Article

A systematic review of two outcomes in autism spectrum disorder - Epilepsy and mortality

University of New South Wales, Randwick, Sydney, NSW, Australia.
Developmental Medicine & Child Neurology (Impact Factor: 3.29). 02/2012; 54(4):306-12. DOI: 10.1111/j.1469-8749.2012.04223.x
Source: PubMed

ABSTRACT It has been reported that rates of epilepsy and mortality are higher among the population with autism spectrum disorder (ASD) than in the general population. The aim of this systematic review is to provide comprehensive evidence for clinicians, carers, and people with ASD regarding these outcomes.
Studies were eligible for inclusion if the main focus of the study involved observation over a period of 12 months or more of an initially defined population (with appropriate diagnostic label). Studies were also required to have at least 30 participants in order to differentiate case series from cohort studies. The Cochrane Database of Systematic Reviews, the Database of Reviews of Effectiveness, MEDLINE, PsycINFO, EMBASE, and CINAHL were searched. The date of the last search was September 2010. The risk of bias of included studies was assessed and a meta-analysis was undertaken.
Twenty-one studies were identified, 16 measuring the percentage of participants with epilepsy and five measuring mortality using a standardized mortality ratio. The pooled estimate for the percentage of participants with epilepsy was 1.8% (95% CI 0.4-9.4%) in studies in which the majority did not have an intellectual disability and the mean age was <12 years at follow-up, and 23.7% (95% CI 17.5-30.5%) in studies in which the majority did have an intellectual disability and the mean age at follow-up was more than 12 years. The pooled estimate for the standardized mortality ratio was 2.8 (95% CI 1.8-4.2).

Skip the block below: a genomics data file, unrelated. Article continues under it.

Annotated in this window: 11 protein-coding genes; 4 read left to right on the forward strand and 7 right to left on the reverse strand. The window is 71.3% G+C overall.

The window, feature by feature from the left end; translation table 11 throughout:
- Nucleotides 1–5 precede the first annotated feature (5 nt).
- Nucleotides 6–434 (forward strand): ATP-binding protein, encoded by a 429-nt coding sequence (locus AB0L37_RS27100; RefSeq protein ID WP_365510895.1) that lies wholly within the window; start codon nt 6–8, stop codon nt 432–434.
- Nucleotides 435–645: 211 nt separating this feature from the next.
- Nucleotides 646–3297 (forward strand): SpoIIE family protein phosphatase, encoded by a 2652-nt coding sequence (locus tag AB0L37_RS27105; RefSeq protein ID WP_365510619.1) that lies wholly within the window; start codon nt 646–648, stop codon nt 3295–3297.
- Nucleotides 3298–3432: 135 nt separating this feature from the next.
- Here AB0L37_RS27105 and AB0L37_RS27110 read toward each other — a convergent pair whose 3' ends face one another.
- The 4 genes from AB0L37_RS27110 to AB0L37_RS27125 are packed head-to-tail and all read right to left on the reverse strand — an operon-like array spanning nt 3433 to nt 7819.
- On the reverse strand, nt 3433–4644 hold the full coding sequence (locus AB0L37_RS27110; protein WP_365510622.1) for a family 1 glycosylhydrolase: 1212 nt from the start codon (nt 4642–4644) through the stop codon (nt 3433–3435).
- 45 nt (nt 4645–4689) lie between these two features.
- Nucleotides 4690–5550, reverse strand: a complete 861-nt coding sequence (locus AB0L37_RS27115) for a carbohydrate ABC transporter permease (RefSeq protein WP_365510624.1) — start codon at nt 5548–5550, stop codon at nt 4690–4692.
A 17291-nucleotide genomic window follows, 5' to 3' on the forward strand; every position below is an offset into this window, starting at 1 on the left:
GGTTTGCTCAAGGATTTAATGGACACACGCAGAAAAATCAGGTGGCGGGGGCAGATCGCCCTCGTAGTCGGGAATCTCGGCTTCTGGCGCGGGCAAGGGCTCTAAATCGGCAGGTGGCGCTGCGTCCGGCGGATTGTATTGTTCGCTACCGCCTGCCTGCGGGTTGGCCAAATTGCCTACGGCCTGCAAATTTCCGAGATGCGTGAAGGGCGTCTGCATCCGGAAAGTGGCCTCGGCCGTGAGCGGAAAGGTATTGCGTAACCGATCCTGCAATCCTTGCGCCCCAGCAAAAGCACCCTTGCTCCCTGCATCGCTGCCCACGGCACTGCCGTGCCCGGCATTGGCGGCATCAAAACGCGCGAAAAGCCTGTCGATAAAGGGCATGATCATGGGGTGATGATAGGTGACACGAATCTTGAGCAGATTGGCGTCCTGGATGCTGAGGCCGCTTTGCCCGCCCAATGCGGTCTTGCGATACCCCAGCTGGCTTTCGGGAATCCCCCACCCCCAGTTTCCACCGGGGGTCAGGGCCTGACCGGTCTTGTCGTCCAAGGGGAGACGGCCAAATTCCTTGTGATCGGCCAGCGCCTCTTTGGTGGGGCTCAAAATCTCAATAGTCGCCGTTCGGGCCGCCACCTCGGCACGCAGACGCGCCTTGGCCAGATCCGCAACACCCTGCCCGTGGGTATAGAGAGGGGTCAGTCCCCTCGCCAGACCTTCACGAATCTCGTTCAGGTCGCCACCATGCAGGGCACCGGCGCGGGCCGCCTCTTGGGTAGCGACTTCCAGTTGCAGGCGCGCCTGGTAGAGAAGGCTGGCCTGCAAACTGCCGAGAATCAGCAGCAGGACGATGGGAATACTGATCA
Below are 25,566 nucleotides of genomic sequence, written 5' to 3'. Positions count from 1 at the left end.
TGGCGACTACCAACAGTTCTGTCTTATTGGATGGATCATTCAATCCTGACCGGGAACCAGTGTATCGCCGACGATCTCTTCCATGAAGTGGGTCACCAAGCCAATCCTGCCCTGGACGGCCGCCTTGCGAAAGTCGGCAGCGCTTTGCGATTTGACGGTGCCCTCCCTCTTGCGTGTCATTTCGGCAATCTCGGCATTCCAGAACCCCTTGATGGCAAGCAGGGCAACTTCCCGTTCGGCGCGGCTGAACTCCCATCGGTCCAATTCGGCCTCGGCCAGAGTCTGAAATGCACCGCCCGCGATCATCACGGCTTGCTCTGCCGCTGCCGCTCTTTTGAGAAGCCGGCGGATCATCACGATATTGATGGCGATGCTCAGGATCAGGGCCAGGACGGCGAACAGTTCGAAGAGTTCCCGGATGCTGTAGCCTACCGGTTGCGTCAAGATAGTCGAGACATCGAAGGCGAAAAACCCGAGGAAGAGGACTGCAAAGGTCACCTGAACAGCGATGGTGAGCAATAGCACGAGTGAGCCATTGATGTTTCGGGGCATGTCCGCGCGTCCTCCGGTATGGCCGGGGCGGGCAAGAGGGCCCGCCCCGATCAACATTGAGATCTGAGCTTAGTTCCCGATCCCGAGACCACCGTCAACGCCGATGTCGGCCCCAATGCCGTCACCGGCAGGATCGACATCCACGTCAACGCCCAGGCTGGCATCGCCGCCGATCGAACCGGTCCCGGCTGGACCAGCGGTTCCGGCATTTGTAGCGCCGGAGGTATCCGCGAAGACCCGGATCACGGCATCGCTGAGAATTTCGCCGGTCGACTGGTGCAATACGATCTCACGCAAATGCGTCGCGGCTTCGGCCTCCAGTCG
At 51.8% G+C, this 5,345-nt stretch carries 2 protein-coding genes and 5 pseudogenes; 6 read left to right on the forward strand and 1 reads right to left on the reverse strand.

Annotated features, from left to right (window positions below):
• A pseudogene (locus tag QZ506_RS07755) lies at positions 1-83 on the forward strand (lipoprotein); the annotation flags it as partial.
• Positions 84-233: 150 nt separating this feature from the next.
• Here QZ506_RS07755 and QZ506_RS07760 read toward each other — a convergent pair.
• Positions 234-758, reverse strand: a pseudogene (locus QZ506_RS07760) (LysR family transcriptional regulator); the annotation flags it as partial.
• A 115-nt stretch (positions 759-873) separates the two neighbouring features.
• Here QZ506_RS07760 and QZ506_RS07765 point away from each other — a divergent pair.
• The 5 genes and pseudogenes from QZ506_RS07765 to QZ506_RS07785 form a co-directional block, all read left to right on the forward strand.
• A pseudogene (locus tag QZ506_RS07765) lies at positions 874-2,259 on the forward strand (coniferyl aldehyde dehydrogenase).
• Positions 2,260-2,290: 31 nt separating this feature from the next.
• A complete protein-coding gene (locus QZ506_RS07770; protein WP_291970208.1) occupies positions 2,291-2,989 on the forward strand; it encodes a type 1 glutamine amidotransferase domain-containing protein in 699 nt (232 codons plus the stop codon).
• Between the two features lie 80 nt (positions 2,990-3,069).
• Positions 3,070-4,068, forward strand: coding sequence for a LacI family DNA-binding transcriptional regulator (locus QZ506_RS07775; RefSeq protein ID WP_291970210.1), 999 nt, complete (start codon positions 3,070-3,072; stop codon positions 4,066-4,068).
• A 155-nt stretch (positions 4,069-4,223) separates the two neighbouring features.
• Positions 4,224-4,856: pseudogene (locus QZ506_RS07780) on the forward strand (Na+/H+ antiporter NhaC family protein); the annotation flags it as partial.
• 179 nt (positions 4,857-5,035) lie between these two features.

The prevalence of epilepsy is higher among the population with ASD than in the general population. People with ASD have a higher risk of mortality than the general population. This has important health promotion implications.

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    • "Previous reviews have reported that the prevalence of epilepsy in ASD varies from 8 to 30 % (Spence and Schneider 2009; Tuchman et al. 2010). The variation is due to factors such as coexistent intellectual disability (ID) (Amiet et al. 2008; Mouridsen et al. 2011a, b; Woolfenden et al. 2012), female gender (Amiet et al. 2008; Danielsson et al. 2005), severe language dysfunction (Tuchman et al. 1991), and age (Giovanardi-Rossi et al. 2000; Hara 2007; Volkmar and Nelson 1990), which are all associated with the risk of epilepsy in ASD. Also, epilepsy is more common among subjects with childhood autism (Danielsson et al. 2005; Mouridsen et al. 2011a) or pervasive developmental disorder—not otherwise specified (PDD-NOS) (Challman et al. 2003; Mouridsen et al. 2011b; Parmeggiani et al. 2007) than subjects with Asperger's syndrome (Cederlund and Gillberg 2004; Mouridsen et al. 2013). "
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